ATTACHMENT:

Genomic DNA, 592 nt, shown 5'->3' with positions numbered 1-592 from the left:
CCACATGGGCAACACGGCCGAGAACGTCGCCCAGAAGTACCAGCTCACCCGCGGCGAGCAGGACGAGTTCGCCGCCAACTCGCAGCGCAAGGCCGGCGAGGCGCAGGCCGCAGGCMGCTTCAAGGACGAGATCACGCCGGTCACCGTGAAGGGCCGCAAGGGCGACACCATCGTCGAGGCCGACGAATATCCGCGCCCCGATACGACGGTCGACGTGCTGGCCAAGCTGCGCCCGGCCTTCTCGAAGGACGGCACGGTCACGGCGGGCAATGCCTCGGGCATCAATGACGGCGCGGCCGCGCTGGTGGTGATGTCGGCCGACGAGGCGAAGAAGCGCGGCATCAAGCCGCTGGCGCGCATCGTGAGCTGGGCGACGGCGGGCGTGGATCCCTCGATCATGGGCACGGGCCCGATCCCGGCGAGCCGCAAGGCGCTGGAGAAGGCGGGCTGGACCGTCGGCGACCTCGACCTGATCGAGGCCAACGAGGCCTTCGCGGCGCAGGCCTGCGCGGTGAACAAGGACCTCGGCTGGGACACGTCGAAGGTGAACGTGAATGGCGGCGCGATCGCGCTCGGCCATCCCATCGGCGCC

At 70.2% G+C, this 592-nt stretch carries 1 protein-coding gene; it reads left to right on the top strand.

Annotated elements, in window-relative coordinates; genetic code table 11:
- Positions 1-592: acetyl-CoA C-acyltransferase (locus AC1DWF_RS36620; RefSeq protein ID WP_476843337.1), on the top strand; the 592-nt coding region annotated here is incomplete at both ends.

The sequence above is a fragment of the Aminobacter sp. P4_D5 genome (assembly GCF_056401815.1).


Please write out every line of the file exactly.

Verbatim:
Genomic DNA, 592 nt, shown 5'->3' with positions numbered 1-592 from the left:
CCACATGGGCAACACGGCCGAGAACGTCGCCCAGAAGTACCAGCTCACCCGCGGCGAGCAGGACGAGTTCGCCGCCAACTCGCAGCGCAAGGCCGGCGAGGCGCAGGCCGCAGGCMGCTTCAAGGACGAGATCACGCCGGTCACCGTGAAGGGCCGCAAGGGCGACACCATCGTCGAGGCCGACGAATATCCGCGCCCCGATACGACGGTCGACGTGCTGGCCAAGCTGCGCCCGGCCTTCTCGAAGGACGGCACGGTCACGGCGGGCAATGCCTCGGGCATCAATGACGGCGCGGCCGCGCTGGTGGTGATGTCGGCCGACGAGGCGAAGAAGCGCGGCATCAAGCCGCTGGCGCGCATCGTGAGCTGGGCGACGGCGGGCGTGGATCCCTCGATCATGGGCACGGGCCCGATCCCGGCGAGCCGCAAGGCGCTGGAGAAGGCGGGCTGGACCGTCGGCGACCTCGACCTGATCGAGGCCAACGAGGCCTTCGCGGCGCAGGCCTGCGCGGTGAACAAGGACCTCGGCTGGGACACGTCGAAGGTGAACGTGAATGGCGGCGCGATCGCGCTCGGCCATCCCATCGGCGCC

At 70.2% G+C, this 592-nt stretch carries 1 protein-coding gene; it reads left to right on the top strand.

Annotated elements, in window-relative coordinates; genetic code table 11:
- Positions 1-592: acetyl-CoA C-acyltransferase (locus AC1DWF_RS36620; RefSeq protein ID WP_476843337.1), on the top strand; the 592-nt coding region annotated here is incomplete at both ends.

The sequence above is a fragment of the Aminobacter sp. P4_D5 genome (assembly GCF_056401815.1).